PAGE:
Crozer Incorporates Pasero Score into MAK - Crozer-Keystone Health System - PA

Crozer Incorporates Pasero Score into MAK

Opioids are a treatment cornerstone when it comes to managing pain in hospitals, but there are a number of serious risks that can accompany their use. To address one of these risks, all Crozer-Keystone hospitals are now using the Pasero Opioid-Induced Sedation Scale to help screen patients for opioid-induced respiratory depression.

Effective January 14, nurses began recording a Pasero score along with a pain level score at the time of opioid administration. A second Pasero score is required one hour after drug delivery. Both scores must be recorded in eCare.   

The universal use of the Pasero score – a new Joint Commission requirement – is part of CKHS’s Medication Administration Checking (MAK) system. Its introduction across the health system was based on a recommendation that originated during Vision Day.

“Staff nurses were the driving force behind the system-wide adoption of the Pasero score,” says Noreen Caldwell, RNC, BSN, MSHA, Administrative Director of Nursing and Clinical Support Services, Springfield Hospital. “They performed literature searches and convened with the CKHS informatics nurses to develop recommendations for how, when and where to document the Pasero score.”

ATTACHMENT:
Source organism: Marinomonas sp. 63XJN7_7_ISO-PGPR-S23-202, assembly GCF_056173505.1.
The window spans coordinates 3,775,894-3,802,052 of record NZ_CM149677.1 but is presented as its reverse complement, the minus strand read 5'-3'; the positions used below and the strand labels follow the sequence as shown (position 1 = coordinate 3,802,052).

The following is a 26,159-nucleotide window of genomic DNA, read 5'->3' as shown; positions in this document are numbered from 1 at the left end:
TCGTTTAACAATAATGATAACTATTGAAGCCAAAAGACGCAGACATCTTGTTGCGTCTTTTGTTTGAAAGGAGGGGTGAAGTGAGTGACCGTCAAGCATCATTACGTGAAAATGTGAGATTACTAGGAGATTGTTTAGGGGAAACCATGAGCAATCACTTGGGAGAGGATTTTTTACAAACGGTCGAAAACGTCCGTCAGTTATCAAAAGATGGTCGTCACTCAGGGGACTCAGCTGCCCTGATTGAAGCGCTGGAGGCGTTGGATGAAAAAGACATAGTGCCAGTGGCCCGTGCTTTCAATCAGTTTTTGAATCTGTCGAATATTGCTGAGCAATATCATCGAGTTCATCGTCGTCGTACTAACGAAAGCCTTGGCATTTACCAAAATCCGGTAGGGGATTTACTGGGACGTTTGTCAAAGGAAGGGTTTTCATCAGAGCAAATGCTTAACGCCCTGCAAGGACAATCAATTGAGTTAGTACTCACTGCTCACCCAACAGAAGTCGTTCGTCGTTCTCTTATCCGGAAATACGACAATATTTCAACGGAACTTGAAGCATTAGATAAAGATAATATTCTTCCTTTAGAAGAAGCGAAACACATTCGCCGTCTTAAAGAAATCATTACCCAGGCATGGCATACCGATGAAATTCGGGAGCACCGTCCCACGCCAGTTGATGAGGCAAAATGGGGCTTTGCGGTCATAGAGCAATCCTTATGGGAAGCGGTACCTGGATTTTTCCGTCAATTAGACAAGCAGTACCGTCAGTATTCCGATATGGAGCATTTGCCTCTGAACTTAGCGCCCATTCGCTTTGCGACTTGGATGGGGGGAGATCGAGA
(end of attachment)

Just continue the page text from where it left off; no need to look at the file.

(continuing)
According to Caldwell, staff nurses not only developed recommendations but shepherded them from the Medical/Surgical/Behavioral Health Practice Council through Leadership Council for final approval. 

The Pasero score uses a scale of S – 4 with S indicating “sleeping and easy to arouse,” 1 indicating “awake and alert” and 4 indicating “somulent.” A score of 3 or 4 requires immediate attention.

“Opioid-induced respiratory depression is hard to diagnose and is likely to lead to death or anoxic brain injury unless detected promptly,” says Caldwell. “We realized we weren’t universally using the Pasero scores across the health system, so we saw this as an opportunity to improve our performance.”

Historically, hemodynamic monitoring (blood pressure, heart rate, and heart rhythm) has taken center stage in bedside patient assessment. Yet the most common events preceding cardiopulmonary issues are respiratory related.

Typically, the earliest warning signs of physiologic instability reflect respiratory decompensation – tachypnea, bradypnea, hypoxia, hypercarbia, and mental status changes. Using Pasero to monitor respiratory function and level of consciousness will help prevent adverse events in patients receiving opioids and sedatives.

One survey-based study found that the Pasero Scale demonstrated adequate measures of reliability and validity in measuring sedation during opioid administration for pain management. It also found that Pasero has clinical significance in determining the accuracy of clinical assessments and subsequent actions for patients experiencing advancing sedation during opioid analgesia.